Materials Horizons author profile: Stefan Bon

Stefan A. F. Bon is an associate professor in the Department of Chemistry at the University of Warwick, UK. He studied Chemical Engineering at the Technical University of Eindhoven (TUE), the Netherlands (cum laude, 1989-1993). He has a background in the mechanistic and kinetic development of (living) radical polymerizations (1993-2005). Since 2005 he has established himself as an international player in the area of polymer colloids, and continues to innovate in the area of supracolloidal chemistry. Since 2009 he has given more than 70 invited talks. He is an IUPAC fellow, and the current chair of the UK Polymer Colloids Forum (UKPCF) and of the International Polymer Colloids Group (IPCG). 

Why did you choose Materials Horizons to publish your exciting work?
We chose Materials Horizons for this article as we really liked the vision behind this new Royal Society of Chemistry journal in that it focusses on new conceptual insights in material science, spanning across the breaths of all the more traditional disciplines, such as chemistry and physics. Our paper draws from knowledge on sol-gel synthesis, Pickering stabilisation, emulsion templating, uses heterogeneous catalysis, and blends it with physical concepts and understanding on motion on the microscopic scale. Chemotaxis is common in nature and to demonstrate that our matchstick shaped particles could undergo this directional form of self-propulsion was very exciting. This mash-up of scientific disciplines for our work made Materials Horizons THE journal to publish our work in.

How did you find the Materials Horizons publication process?
As can be said for all scientific journals published by the Royal Society of Chemistry, the submission and review process is very professional and fast. I was impressed with the turn around time and the excellent comments of the reviewers made. I also very much value the promotion the Materials Horizons team has done after our paper went live. Thanks very much!

What topics would you like to see covered in future issues of Materials Horizons? Are there any particularly related to Focus articles, which are educational articles, designed to provide the reader with a sense of a concept from an area of materials science?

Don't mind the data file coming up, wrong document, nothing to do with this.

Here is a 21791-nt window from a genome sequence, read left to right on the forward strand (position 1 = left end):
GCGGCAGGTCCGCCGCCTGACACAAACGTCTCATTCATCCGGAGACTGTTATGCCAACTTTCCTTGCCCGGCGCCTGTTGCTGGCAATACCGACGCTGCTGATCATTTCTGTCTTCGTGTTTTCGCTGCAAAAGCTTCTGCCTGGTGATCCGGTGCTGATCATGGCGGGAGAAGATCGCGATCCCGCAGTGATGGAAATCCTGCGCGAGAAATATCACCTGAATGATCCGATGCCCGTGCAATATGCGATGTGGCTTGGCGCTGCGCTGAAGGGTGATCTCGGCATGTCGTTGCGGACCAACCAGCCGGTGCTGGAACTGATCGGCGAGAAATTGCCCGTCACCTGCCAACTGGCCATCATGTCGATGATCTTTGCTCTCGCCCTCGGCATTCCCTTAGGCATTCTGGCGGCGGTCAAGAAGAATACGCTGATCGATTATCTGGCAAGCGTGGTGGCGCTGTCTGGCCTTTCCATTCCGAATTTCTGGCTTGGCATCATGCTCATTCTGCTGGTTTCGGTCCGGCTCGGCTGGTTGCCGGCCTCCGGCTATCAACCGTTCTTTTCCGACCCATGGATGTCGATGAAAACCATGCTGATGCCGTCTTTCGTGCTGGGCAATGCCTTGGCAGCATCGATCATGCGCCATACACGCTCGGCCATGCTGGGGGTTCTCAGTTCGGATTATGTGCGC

This is a tough question as material science is broad, but in short: “stuff that amazes the reader” I really hope that the journal becomes a platform for scientific discoveries with a conceptual wow-factor. Adding spatial control to self-assembly of molecules or particles, building a synthetic cell which could operate as a chemical production plant, a flexible solar cell with a life-span of years maintaining high conversion efficiencies, etc
It would be great if Focus articles could report on a topic in a way that it provides an almost synergistic portrait drawn from knowledge of material scientists of different scientific backgrounds.

Tell us more about your research
The BonLab undertakes research through a combination of polymer chemistry, soft matter/fluid physics, and chemical engineering. We study the chemistry and physics of colloidal systems in which molecular and/or colloidal entities can be assembled into more complex supracolloidal structures. We are interested in the synthesis of particles and macromolecules with a design tailored to trigger and control motility and assembly, the development of methods to (self)-organise colloidal matter, the understanding of the interactions involved between molecular and colloidal building blocks and potential macroscopic substrates. We find it important that our technology can be scaled-up and is of use in a variety of industrial applications ranging from sensors and devices, coatings and adhesives, to food, personal care, agricultural and biological systems. The BonLab is predominantly funded by industry to tackle a variety of problems for applications ranging from food, coatings, concrete and adhesives, to personal care formulations, agricultural formulations, and binders and dispersants.

Stephan Bonn’s Communication article Chemotaxis of catalytic silica–manganese oxide “matchstick” particles is free to access online!  

Chemotaxis of catalytic silica–manganese oxide “matchstick” particles
Adam R. Morgan, Alan B. Dawson, Holly S. Mckenzie, Thomas S. Skelhon, Richard Beanland, Henry P. W. Franks and Stefan A. F. Bon  
Mater. Horiz., 2014, Advance Article DOI: 10.1039/C3MH00003F

Silica-based “matchstick” colloids with a catalytic head undergo chemotaxis in water using hydrogen peroxide as the fuel.
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